I don't want to get hung up on that.  I would like to hear a proposal on how to "protect the vulnerable and sending the virus through the population that had much lower mortality rates."  How would that actually work?

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32 minutes ago, The Z Machine said:

I don't want to get hung up on that.  I would like to hear a proposal on how to "protect the vulnerable and sending the virus through the population that had much lower mortality rates."  How would that actually work?

Masks?  Right.  Thats what I was told.  

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After waiting an extra week since the order was signed, Washington state finally puts it out that they will follow the CDC's guidelines.

Link

King County then tries to not follow the science as much as they possibly can without contradicting the revised state mandate:

Quote

 

All King County residents, fully vaccinated or not, are strongly encouraged to continue wearing masks in indoor public areas.

King County's Local Health Officer Directive urges residents to wear face coverings in all indoor spaces that are open to the public. Examples include:

Retail and grocery stores

Restaurants

Government buildings

Offices and other places of employment that are open to the public

Businesses that are open to the public are strongly encouraged to continue ensuring their customers and employees wear face masks.

 

 

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2 minutes ago, tonydead said:

After waiting an extra week since the order was signed, Washington state finally puts it out that they will follow the CDC's guidelines.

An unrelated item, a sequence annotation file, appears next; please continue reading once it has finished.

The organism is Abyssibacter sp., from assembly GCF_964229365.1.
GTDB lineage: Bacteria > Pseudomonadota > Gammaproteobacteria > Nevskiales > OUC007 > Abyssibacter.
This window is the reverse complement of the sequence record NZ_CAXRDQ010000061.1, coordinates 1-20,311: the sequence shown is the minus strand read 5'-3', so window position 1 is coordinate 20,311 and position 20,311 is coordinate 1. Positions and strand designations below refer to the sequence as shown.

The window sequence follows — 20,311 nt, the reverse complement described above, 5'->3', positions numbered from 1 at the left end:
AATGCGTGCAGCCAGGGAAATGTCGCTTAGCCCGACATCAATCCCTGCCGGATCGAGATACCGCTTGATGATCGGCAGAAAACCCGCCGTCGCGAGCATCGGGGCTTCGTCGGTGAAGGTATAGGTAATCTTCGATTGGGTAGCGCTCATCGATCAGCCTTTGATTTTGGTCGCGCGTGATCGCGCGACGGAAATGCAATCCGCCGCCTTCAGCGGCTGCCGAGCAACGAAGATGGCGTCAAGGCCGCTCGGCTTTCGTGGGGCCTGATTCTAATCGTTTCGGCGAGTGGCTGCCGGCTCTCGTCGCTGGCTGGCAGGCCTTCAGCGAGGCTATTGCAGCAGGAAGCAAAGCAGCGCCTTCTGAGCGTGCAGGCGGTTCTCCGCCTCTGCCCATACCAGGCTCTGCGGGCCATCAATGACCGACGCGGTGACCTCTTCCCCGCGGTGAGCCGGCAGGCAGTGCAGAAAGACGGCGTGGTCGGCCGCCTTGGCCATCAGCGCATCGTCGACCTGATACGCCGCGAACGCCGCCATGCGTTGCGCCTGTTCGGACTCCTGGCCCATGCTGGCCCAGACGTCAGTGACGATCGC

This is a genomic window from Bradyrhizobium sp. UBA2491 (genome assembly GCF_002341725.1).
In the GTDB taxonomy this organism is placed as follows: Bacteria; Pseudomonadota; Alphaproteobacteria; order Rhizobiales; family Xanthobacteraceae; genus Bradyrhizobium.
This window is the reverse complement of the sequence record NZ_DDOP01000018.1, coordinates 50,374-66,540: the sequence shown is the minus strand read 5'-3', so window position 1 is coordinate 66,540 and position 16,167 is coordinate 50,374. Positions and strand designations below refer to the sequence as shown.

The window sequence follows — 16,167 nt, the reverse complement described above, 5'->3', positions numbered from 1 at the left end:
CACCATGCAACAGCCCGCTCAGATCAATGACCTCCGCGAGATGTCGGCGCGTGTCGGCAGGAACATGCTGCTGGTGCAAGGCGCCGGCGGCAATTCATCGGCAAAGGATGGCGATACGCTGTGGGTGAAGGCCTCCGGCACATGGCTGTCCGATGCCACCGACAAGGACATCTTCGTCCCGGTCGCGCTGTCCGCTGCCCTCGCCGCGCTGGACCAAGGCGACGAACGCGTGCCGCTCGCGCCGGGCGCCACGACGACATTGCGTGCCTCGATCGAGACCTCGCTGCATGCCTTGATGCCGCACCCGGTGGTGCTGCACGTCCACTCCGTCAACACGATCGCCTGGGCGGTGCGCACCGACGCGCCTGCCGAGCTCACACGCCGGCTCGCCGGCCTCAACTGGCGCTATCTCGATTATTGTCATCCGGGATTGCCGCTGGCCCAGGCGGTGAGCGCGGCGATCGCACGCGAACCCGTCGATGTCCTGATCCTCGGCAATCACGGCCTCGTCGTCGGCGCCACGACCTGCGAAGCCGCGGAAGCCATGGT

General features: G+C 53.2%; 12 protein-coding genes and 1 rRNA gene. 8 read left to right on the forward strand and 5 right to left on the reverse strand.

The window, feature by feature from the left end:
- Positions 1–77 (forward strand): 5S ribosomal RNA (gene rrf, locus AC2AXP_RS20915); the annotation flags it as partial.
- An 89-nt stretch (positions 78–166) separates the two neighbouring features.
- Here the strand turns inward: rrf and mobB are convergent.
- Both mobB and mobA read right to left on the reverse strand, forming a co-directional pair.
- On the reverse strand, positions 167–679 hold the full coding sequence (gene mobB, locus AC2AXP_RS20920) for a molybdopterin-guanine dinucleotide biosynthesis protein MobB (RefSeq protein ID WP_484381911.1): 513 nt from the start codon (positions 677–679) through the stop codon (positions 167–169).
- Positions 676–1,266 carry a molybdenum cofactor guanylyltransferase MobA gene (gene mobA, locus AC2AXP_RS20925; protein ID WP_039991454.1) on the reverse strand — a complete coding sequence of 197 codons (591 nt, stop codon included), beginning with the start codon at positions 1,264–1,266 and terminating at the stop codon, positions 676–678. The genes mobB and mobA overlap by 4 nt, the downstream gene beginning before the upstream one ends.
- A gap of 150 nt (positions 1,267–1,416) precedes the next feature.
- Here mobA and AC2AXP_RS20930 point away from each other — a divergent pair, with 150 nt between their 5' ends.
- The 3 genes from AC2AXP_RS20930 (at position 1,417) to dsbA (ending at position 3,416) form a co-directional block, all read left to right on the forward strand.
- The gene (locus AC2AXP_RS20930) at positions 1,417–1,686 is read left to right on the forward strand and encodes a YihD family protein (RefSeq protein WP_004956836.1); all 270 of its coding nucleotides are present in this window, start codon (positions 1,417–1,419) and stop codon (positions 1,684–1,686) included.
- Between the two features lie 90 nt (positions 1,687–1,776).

Link

King County then tries to not follow the science as much as they possibly can without contradicting the revised state mandate:

 

Sounds about right for this joint..

 

Oy

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1 hour ago, The Z Machine said:

I don't want to get hung up on that.  I would like to hear a proposal on how to "protect the vulnerable and sending the virus through the population that had much lower mortality rates."  How would that actually work?

One thing that comes to mind in hindsight is that we probably shouldn't have kicked all of the college students off of campuses.  It was a reasonable decision at the time, but it may have been counterproductive.  A healthy population that is largely self-contained is just the sort of demographic that could help develop community immunity without a huge death and health care toll.  Instead, we potentially seeded outbreaks all around the country by sending the kids out into the wild.  It's tricky because schools will have vulnerable faculty and staff, so you have to somehow try to isolate them from the students, but it's definitely a win if you have a large amount of natural immunity in the student population before you send them back across the country.

I don't think anyone is talking about intentionally infecting healthy people, but to the extent you have restrictions they should not be uniform - they should be much stricter for the vulnerable or else they may in the end be counterproductive unless vaccines come fast enough to save everyone.  It's not necessarily "fair", but nature often isn't.

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15 minutes ago, identikit said:

Sounds about right for this joint..

 

Oy